Electronic must-haves for salmon

by Bob McGary | August 14, 2020
salmon trolling must have technology and electronics

Electronics are an integral part of every angler’s presentation for Great Lakes salmon.

Choosing the right unit, however, requires a bit of research.

Need to know

Priority information obtained from a boat’s elec­tronics is used to produce a salmon game plan. Shane Thombs is an expert on electronics, and utilizes his skills guiding on Lake Ontario with his charter-boat operation, FINtastic Sportfishing.

“Spatial awareness of your surroundings allows the opportunity to justify how and where you fish,” said Thombs.

Thombs must-haves from electronics are:
• Downspeed, more important than sonar for accu­rate lure presentation
• Down-temperature
• GPS and high detail (<3 ft. increments) contour bathymetric chart plotting
• Sonar with CHIRP technology for greater resolu­tion and target separation


a probe, of sorts

Many anglers consider water temperature and trolling speed at the lure as the two most impor­tant factors for salmon success.

The Fish Hawk X4 provides both surface boat speed and water temperature, and lure speed and water temperature at the probe. Information is displayed on an LCD screen. The X4D model offers the same features, plus wireless digital data transmission with Bluetooth Smart technology.

The Fish Hawk TD detachable gauge is an inex­pensive (under $200) portable unit that provides both temperature and depth data. Dropping the gauge to bottom provides a stored record of tem­peratures in five-foot intervals. It can also be attached to any diver, lead core, or copper rig to determine the depth to within one foot that the rig is tracking.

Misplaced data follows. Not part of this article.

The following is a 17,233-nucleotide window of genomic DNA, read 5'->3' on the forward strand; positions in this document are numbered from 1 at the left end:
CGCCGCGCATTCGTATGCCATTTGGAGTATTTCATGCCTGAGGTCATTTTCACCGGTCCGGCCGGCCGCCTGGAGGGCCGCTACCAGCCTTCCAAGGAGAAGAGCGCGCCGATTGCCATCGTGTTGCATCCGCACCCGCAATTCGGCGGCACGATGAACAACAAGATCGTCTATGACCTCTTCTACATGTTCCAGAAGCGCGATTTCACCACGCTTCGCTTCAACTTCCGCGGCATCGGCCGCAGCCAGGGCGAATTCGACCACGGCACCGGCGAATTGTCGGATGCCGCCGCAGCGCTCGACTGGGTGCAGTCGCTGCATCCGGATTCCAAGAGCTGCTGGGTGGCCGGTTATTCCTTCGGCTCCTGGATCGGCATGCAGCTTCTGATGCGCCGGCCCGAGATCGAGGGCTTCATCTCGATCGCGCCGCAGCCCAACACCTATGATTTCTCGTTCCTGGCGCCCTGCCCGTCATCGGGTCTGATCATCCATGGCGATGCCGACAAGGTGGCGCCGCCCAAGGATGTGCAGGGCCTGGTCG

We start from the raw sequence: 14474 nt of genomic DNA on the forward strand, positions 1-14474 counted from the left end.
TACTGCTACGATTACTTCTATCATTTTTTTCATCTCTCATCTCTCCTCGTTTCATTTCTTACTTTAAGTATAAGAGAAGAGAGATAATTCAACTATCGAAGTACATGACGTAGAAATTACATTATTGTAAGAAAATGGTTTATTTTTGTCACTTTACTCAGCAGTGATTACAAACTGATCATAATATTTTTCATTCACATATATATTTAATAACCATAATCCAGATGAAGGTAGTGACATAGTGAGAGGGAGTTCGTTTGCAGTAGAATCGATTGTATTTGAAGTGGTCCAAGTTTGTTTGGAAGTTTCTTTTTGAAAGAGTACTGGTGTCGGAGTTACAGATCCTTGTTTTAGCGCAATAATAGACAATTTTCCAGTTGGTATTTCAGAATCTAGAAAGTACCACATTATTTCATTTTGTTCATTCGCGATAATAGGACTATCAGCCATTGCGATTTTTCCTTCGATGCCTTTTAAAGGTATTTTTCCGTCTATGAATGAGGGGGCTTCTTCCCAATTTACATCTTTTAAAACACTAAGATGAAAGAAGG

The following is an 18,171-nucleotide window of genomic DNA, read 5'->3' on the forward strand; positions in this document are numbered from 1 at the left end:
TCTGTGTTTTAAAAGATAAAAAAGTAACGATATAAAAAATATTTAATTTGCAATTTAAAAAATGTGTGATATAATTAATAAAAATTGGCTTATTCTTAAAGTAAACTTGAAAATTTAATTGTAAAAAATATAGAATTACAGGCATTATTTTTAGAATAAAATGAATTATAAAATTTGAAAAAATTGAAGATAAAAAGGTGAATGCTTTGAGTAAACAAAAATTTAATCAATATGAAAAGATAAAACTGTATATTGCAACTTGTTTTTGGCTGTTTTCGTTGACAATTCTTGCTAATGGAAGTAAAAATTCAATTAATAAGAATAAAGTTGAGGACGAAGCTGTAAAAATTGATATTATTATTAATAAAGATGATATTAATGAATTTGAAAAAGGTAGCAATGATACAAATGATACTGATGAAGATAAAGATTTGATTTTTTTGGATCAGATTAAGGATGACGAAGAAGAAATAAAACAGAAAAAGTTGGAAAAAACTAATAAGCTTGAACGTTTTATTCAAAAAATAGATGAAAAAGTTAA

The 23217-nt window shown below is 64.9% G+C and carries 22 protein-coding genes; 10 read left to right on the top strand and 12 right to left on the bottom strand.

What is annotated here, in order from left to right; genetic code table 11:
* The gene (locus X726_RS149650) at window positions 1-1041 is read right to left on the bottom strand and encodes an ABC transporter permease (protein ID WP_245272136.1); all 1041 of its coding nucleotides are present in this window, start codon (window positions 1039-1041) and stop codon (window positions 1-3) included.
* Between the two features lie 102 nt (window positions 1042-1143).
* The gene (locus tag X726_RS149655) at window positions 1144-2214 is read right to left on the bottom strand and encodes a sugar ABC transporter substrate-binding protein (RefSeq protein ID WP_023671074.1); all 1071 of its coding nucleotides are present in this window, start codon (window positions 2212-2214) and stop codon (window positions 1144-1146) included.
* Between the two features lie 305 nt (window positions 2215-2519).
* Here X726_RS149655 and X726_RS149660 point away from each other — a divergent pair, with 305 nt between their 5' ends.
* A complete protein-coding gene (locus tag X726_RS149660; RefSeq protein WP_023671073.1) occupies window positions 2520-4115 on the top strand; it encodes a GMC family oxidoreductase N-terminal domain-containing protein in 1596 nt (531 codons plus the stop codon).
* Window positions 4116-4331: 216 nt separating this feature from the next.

After marking speed of boat and length of line out, the unit is reeled back in and will indicate how deep the rig was running. The probe is not attached during fish­ing. Anglers may keep a log for each different rig and for different leads and speeds. Time consuming, but worth it if you’re on a budget.


Joslyn Leung who works at Angling Outfitters in Woodstock is recognized as one of the primary experts on sonar in Ontario. At the seminars he presents across the province, Leung educates salmon anglers about priority sonar features.

“The power of your sonar measured in watts is critical in producing an enhanced image. The Lowrance Hook and Humminbird models start at 8,000 watts. With certain man­ufacturers the option exists to upgrade to an Airmar transducer, which can multiply power five times to 40,000 watts,” said Leung.

A Garmin sonar product

A second key feature is compressed high intensity radiated pulse (CHIRP) technology. CHIRP allows a transducer to utilize a range of frequencies to intensify clarity and provide better target separation.

“Lowrance or Simrad products allow dual sonar output use on a split screen so you can run one frequency on one side as well as another on the secondary. Primary screen high chirp 20˚cone, will be for finding bait and gamefish and medium chirp, 60˚cone, is best for tracking downrigger balls and covering larger areas outside the primary cone angle,” Leung added.

A good GPS sonar combo unit will accept second-party mapping software such as Navionics plus.

Do your research and make sure you’re confident you understand the advantages of different electronics options for salmon on the Great Lakes.

Originally published in the August 2019 edition of Ontario OUT of DOORS magazine

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  1. Jonathon Pambianco wrote: I would like to receive info on big water salmon fishing.